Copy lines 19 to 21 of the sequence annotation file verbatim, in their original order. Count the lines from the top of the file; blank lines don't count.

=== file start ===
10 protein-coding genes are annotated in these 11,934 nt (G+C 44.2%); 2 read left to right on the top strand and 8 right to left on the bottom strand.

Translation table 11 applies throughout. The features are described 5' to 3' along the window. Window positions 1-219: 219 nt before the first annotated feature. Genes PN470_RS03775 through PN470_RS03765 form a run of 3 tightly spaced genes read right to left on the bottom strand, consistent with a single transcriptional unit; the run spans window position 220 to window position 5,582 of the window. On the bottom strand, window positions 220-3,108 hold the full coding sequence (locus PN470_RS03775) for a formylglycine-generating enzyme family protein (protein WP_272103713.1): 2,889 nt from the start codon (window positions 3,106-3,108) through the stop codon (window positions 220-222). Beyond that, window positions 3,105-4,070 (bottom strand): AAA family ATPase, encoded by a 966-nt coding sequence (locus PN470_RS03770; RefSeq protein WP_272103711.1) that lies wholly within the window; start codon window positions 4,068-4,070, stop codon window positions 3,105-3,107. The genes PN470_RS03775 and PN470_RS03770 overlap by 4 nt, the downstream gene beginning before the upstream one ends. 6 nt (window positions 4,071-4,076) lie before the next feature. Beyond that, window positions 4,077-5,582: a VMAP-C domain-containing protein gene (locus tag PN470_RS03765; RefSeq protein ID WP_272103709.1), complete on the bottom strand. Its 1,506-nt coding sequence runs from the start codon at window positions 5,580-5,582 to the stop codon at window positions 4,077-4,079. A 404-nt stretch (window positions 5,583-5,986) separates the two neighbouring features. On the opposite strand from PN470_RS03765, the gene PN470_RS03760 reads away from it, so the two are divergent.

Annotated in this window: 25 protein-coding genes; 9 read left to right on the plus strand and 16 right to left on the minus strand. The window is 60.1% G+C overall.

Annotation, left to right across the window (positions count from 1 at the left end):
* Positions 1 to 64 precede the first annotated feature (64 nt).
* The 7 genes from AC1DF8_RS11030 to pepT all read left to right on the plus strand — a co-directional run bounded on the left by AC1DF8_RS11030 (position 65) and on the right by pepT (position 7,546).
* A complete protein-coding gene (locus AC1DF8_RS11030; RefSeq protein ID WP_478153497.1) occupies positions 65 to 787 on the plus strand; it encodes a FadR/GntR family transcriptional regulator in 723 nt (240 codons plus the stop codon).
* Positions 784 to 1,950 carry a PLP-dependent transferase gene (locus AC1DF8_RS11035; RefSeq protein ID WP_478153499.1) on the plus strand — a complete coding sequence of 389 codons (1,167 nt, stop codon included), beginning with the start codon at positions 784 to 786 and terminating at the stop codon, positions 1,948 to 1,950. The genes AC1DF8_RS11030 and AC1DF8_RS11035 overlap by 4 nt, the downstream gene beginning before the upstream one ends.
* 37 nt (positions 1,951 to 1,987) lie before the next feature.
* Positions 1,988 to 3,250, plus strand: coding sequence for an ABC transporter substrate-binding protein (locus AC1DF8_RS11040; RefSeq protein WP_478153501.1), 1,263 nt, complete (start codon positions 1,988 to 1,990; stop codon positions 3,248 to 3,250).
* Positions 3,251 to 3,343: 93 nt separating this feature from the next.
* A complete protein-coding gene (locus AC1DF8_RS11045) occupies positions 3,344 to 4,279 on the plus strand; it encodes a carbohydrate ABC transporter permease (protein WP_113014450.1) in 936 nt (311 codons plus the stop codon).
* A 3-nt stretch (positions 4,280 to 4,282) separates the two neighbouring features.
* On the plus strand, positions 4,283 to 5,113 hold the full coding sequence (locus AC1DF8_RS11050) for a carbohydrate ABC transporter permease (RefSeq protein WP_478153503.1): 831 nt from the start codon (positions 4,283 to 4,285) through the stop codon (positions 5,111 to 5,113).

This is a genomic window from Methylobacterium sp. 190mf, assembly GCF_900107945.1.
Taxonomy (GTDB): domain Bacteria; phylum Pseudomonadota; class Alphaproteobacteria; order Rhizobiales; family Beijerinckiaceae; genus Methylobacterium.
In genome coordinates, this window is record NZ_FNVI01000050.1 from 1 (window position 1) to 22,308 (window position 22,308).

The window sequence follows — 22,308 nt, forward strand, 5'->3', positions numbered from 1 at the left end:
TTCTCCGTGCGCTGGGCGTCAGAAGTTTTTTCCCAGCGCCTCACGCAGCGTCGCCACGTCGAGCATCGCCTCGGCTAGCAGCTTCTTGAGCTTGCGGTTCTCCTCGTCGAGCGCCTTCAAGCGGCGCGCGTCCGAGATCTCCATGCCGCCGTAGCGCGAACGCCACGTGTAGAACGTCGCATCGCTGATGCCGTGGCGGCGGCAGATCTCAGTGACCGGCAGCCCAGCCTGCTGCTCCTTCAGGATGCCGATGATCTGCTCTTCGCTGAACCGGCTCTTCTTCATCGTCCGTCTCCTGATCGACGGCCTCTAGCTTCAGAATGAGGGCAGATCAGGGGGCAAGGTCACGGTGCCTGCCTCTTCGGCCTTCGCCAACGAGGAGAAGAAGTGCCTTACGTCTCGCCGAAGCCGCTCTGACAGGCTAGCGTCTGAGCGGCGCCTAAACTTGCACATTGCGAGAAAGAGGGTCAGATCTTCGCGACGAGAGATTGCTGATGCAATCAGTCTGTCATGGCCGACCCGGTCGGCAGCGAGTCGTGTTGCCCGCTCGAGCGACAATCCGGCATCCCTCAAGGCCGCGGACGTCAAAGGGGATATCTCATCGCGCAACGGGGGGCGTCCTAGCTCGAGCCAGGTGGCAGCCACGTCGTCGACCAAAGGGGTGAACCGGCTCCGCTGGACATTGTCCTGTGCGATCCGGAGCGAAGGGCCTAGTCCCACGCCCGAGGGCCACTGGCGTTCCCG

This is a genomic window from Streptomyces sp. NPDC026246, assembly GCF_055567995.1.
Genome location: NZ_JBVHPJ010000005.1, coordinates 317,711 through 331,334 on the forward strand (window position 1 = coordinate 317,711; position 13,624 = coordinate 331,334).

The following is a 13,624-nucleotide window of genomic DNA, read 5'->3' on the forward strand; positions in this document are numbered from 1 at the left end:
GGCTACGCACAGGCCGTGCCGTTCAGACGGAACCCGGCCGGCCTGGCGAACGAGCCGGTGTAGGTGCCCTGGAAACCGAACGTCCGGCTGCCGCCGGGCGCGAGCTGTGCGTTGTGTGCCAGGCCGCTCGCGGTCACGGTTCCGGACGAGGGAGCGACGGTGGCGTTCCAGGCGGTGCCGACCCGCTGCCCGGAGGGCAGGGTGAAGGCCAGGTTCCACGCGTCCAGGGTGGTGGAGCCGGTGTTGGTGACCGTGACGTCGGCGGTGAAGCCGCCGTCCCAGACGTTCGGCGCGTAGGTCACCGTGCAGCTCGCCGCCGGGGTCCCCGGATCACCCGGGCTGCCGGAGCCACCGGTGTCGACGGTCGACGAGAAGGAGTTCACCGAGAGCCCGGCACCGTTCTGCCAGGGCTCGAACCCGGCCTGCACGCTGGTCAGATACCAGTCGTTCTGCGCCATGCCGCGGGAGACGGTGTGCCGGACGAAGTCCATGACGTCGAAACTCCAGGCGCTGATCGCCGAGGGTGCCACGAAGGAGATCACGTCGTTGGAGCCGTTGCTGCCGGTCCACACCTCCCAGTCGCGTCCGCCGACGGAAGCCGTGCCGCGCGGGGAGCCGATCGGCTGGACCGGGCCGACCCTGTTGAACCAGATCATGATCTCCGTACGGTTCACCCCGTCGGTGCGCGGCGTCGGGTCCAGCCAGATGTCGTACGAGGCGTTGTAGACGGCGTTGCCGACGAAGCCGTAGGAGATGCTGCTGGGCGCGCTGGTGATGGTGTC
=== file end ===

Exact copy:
TTCTCCGTGCGCTGGGCGTCAGAAGTTTTTTCCCAGCGCCTCACGCAGCGTCGCCACGTCGAGCATCGCCTCGGCTAGCAGCTTCTTGAGCTTGCGGTTCTCCTCGTCGAGCGCCTTCAAGCGGCGCGCGTCCGAGATCTCCATGCCGCCGTAGCGCGAACGCCACGTGTAGAACGTCGCATCGCTGATGCCGTGGCGGCGGCAGATCTCAGTGACCGGCAGCCCAGCCTGCTGCTCCTTCAGGATGCCGATGATCTGCTCTTCGCTGAACCGGCTCTTCTTCATCGTCCGTCTCCTGATCGACGGCCTCTAGCTTCAGAATGAGGGCAGATCAGGGGGCAAGGTCACGGTGCCTGCCTCTTCGGCCTTCGCCAACGAGGAGAAGAAGTGCCTTACGTCTCGCCGAAGCCGCTCTGACAGGCTAGCGTCTGAGCGGCGCCTAAACTTGCACATTGCGAGAAAGAGGGTCAGATCTTCGCGACGAGAGATTGCTGATGCAATCAGTCTGTCATGGCCGACCCGGTCGGCAGCGAGTCGTGTTGCCCGCTCGAGCGACAATCCGGCATCCCTCAAGGCCGCGGACGTCAAAGGGGATATCTCATCGCGCAACGGGGGGCGTCCTAGCTCGAGCCAGGTGGCAGCCACGTCGTCGACCAAAGGGGTGAACCGGCTCCGCTGGACATTGTCCTGTGCGATCCGGAGCGAAGGGCCTAGTCCCACGCCCGAGGGCCACTGGCGTTCCCG

This is a genomic window from Streptomyces sp. NPDC026246, assembly GCF_055567995.1.
Genome location: NZ_JBVHPJ010000005.1, coordinates 317,711 through 331,334 on the forward strand (window position 1 = coordinate 317,711; position 13,624 = coordinate 331,334).